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Hoffmann, R. A wiki for the life sciences where authorship matters. Nature Genetics (2008)
 
 
 
 
 

Inhibition of HIV-1 infection by down-regulation of the CXCR4 co-receptor using an intracellular single chain variable fragment against CXCR4.

CXCR4 is the major co-receptor used by X4 strains of human immunodeficiency virus type I (HIV-1). In HIV-1-infected patients, the appearance of X4 strains (T cell line-tropic) correlates with disease progression. Since its discovery, the CXCR4 co-receptor has been a major target for different agents which block its function, such as stromal-derived factor 1alpha (SDF-1alpha) and the anti-CXCR4 monoclonal antibody, 12G5. In the present studies, the 12G5 hybridoma was used to construct a single-chain variable antibody fragment (SFv). Murine leukemia virus (MLV) and simian virus 40 (SV(40)) were utilized as delivery vehicles for the anti-CXCR4 SFv. Intracellular expression of the anti-CXCR4 SFv led to down-regulation of this critical co-receptor, as demonstrated by immunostaining. This effect significantly and specifically protected transduced cells from challenge with HIV-1, as measured by HIV-1 p24 antigen expression. Inhibition of HIV-1 replication was specific for X4 HIV-1 strains as demonstrated by MAGI assays. HeLa-CD4/betagal-CCR5 cells expressing the anti-CXCR4 SFv showed significant inhibition of infectivity by the X4 HIV-1 strain NL4-3, but not with the R5 HIV-1 strain Bal. Thus, this anti-HIV-1 molecular therapy has the potential to inhibit HIV-1 replication and virion spread. Targeting CXCR4 by intracellular immunization could be of additional benefit to certain HIV-1-infected patients on highly active antiretroviral therapy (HAART).[1]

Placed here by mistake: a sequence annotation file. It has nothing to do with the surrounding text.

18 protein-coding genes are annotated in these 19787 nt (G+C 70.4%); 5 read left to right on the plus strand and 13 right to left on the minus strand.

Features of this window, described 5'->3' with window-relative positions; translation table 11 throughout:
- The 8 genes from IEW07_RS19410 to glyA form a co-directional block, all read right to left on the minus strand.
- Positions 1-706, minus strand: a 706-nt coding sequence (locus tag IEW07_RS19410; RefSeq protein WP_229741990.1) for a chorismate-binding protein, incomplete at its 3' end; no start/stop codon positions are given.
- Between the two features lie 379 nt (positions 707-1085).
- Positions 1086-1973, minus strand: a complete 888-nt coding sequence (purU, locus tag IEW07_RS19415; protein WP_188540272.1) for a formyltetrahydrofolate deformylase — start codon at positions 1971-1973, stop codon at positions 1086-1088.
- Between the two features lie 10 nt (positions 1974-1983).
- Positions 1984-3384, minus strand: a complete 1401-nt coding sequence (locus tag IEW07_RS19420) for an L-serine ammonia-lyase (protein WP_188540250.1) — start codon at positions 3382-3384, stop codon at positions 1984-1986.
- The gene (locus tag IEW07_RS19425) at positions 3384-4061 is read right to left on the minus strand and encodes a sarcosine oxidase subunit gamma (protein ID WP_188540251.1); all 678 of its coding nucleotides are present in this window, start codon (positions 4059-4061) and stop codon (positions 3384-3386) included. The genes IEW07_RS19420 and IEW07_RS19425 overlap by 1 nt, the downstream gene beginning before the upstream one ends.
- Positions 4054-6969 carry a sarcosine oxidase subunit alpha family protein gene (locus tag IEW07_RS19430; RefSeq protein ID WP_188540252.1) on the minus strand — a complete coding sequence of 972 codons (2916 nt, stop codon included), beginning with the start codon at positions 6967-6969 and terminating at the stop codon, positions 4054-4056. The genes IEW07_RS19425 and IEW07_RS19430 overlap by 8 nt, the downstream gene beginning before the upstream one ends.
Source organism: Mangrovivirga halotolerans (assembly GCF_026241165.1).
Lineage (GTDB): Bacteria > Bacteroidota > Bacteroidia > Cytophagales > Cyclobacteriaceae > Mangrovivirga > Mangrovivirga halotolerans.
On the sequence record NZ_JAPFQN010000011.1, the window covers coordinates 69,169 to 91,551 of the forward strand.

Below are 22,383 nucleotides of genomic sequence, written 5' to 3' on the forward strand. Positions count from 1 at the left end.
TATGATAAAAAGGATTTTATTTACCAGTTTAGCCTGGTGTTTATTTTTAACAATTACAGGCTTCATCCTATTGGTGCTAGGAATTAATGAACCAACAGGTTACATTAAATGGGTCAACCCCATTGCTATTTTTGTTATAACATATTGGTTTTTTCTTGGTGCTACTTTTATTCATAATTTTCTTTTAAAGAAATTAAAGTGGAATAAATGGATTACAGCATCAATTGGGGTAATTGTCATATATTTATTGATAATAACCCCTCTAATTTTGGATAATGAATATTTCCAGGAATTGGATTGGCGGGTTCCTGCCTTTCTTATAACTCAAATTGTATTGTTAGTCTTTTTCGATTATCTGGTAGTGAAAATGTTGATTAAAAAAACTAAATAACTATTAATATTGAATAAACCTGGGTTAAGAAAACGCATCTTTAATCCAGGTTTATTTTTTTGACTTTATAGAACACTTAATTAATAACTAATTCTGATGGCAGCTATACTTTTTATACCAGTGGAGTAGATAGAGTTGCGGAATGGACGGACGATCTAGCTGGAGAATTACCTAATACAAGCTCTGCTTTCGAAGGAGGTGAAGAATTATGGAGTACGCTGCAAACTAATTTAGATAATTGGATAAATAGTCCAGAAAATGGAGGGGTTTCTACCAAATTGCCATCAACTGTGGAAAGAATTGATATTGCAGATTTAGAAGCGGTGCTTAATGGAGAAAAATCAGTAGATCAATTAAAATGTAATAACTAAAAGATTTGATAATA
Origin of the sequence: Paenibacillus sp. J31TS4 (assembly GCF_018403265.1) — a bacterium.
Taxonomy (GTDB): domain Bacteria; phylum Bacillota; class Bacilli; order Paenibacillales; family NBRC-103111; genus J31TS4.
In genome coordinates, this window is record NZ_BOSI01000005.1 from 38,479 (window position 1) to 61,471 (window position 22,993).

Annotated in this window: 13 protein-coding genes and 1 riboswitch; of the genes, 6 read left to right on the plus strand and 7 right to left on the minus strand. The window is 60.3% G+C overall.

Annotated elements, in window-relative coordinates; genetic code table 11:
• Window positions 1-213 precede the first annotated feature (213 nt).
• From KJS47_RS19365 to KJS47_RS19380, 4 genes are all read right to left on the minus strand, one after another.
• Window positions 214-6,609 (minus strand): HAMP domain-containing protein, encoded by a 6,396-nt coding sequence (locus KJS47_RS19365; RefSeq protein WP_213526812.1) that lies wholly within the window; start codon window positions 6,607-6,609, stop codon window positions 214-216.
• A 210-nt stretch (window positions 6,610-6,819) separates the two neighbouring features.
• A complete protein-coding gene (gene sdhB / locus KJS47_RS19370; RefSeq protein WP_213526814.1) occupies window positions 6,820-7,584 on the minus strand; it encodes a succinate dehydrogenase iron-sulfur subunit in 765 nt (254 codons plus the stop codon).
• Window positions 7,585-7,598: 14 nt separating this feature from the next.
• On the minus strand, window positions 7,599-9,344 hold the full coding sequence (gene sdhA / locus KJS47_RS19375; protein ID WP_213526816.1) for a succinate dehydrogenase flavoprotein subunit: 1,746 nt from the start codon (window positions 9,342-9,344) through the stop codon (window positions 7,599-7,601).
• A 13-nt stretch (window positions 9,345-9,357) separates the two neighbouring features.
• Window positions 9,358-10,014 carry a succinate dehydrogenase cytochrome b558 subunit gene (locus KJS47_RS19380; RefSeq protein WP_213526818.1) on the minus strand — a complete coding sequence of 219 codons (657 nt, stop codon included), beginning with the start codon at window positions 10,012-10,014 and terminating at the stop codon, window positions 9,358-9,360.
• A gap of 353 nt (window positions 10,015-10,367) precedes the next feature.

References

  1. Inhibition of HIV-1 infection by down-regulation of the CXCR4 co-receptor using an intracellular single chain variable fragment against CXCR4. BouHamdan, M., Strayer, D.S., Wei, D., Mukhtar, M., Duan, L.X., Hoxie, J., Pomerantz, R.J. Gene Ther. (2001) [Pubmed]
 
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